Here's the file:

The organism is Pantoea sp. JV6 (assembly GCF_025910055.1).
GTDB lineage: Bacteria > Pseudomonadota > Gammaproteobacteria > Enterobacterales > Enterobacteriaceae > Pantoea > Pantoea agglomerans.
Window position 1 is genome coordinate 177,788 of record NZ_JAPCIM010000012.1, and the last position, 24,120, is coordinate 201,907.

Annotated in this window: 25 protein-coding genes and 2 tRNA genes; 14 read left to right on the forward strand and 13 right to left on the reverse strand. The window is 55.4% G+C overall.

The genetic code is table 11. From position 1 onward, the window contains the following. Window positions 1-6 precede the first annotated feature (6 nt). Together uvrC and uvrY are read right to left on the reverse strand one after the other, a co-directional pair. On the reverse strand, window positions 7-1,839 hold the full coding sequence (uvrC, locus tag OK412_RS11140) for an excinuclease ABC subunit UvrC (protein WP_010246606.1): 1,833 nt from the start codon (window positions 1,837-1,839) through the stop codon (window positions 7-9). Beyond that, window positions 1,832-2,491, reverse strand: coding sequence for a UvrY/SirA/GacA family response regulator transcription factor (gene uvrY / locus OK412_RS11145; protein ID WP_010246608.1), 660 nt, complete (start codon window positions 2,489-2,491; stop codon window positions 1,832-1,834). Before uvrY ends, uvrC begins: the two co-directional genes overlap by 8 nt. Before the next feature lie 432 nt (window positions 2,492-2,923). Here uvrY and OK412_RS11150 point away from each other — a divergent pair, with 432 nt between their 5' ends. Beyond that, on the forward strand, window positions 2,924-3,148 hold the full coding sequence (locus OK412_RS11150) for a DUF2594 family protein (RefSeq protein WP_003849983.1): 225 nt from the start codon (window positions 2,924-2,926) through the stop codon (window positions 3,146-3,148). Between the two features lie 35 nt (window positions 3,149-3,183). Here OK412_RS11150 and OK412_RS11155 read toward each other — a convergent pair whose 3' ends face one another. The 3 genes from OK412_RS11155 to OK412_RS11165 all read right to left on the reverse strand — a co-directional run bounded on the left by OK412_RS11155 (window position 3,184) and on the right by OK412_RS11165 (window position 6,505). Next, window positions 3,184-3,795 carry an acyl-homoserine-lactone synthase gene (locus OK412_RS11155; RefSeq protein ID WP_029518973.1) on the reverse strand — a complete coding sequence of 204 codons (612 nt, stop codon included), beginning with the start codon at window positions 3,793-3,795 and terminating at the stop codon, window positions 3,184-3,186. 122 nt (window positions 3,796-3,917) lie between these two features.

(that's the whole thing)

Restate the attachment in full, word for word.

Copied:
The organism is Pantoea sp. JV6 (assembly GCF_025910055.1).
GTDB lineage: Bacteria > Pseudomonadota > Gammaproteobacteria > Enterobacterales > Enterobacteriaceae > Pantoea > Pantoea agglomerans.
Window position 1 is genome coordinate 177,788 of record NZ_JAPCIM010000012.1, and the last position, 24,120, is coordinate 201,907.

Annotated in this window: 25 protein-coding genes and 2 tRNA genes; 14 read left to right on the forward strand and 13 right to left on the reverse strand. The window is 55.4% G+C overall.

The genetic code is table 11. From position 1 onward, the window contains the following. Window positions 1-6 precede the first annotated feature (6 nt). Together uvrC and uvrY are read right to left on the reverse strand one after the other, a co-directional pair. On the reverse strand, window positions 7-1,839 hold the full coding sequence (uvrC, locus tag OK412_RS11140) for an excinuclease ABC subunit UvrC (protein WP_010246606.1): 1,833 nt from the start codon (window positions 1,837-1,839) through the stop codon (window positions 7-9). Beyond that, window positions 1,832-2,491, reverse strand: coding sequence for a UvrY/SirA/GacA family response regulator transcription factor (gene uvrY / locus OK412_RS11145; protein ID WP_010246608.1), 660 nt, complete (start codon window positions 2,489-2,491; stop codon window positions 1,832-1,834). Before uvrY ends, uvrC begins: the two co-directional genes overlap by 8 nt. Before the next feature lie 432 nt (window positions 2,492-2,923). Here uvrY and OK412_RS11150 point away from each other — a divergent pair, with 432 nt between their 5' ends. Beyond that, on the forward strand, window positions 2,924-3,148 hold the full coding sequence (locus OK412_RS11150) for a DUF2594 family protein (RefSeq protein WP_003849983.1): 225 nt from the start codon (window positions 2,924-2,926) through the stop codon (window positions 3,146-3,148). Between the two features lie 35 nt (window positions 3,149-3,183). Here OK412_RS11150 and OK412_RS11155 read toward each other — a convergent pair whose 3' ends face one another. The 3 genes from OK412_RS11155 to OK412_RS11165 all read right to left on the reverse strand — a co-directional run bounded on the left by OK412_RS11155 (window position 3,184) and on the right by OK412_RS11165 (window position 6,505). Next, window positions 3,184-3,795 carry an acyl-homoserine-lactone synthase gene (locus OK412_RS11155; RefSeq protein ID WP_029518973.1) on the reverse strand — a complete coding sequence of 204 codons (612 nt, stop codon included), beginning with the start codon at window positions 3,793-3,795 and terminating at the stop codon, window positions 3,184-3,186. 122 nt (window positions 3,796-3,917) lie between these two features.